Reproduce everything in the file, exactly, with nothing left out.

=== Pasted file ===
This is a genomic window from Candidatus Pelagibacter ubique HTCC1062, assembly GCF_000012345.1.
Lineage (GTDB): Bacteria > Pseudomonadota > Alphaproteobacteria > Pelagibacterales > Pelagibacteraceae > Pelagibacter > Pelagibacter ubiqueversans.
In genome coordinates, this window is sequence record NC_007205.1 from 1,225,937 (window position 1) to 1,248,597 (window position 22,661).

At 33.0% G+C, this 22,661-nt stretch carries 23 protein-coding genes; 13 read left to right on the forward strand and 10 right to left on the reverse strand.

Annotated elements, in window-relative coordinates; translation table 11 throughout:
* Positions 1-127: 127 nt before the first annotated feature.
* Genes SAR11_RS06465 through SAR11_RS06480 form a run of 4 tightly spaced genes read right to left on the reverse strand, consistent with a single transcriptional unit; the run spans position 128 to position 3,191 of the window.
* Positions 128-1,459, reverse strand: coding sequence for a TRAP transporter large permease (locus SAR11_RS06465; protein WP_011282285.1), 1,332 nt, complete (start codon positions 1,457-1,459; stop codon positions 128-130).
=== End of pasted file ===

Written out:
This is a genomic window from Candidatus Pelagibacter ubique HTCC1062, assembly GCF_000012345.1.
Lineage (GTDB): Bacteria > Pseudomonadota > Alphaproteobacteria > Pelagibacterales > Pelagibacteraceae > Pelagibacter > Pelagibacter ubiqueversans.
In genome coordinates, this window is sequence record NC_007205.1 from 1,225,937 (window position 1) to 1,248,597 (window position 22,661).

At 33.0% G+C, this 22,661-nt stretch carries 23 protein-coding genes; 13 read left to right on the forward strand and 10 right to left on the reverse strand.

Annotated elements, in window-relative coordinates; translation table 11 throughout:
* Positions 1-127: 127 nt before the first annotated feature.
* Genes SAR11_RS06465 through SAR11_RS06480 form a run of 4 tightly spaced genes read right to left on the reverse strand, consistent with a single transcriptional unit; the run spans position 128 to position 3,191 of the window.
* Positions 128-1,459, reverse strand: coding sequence for a TRAP transporter large permease (locus SAR11_RS06465; protein WP_011282285.1), 1,332 nt, complete (start codon positions 1,457-1,459; stop codon positions 128-130).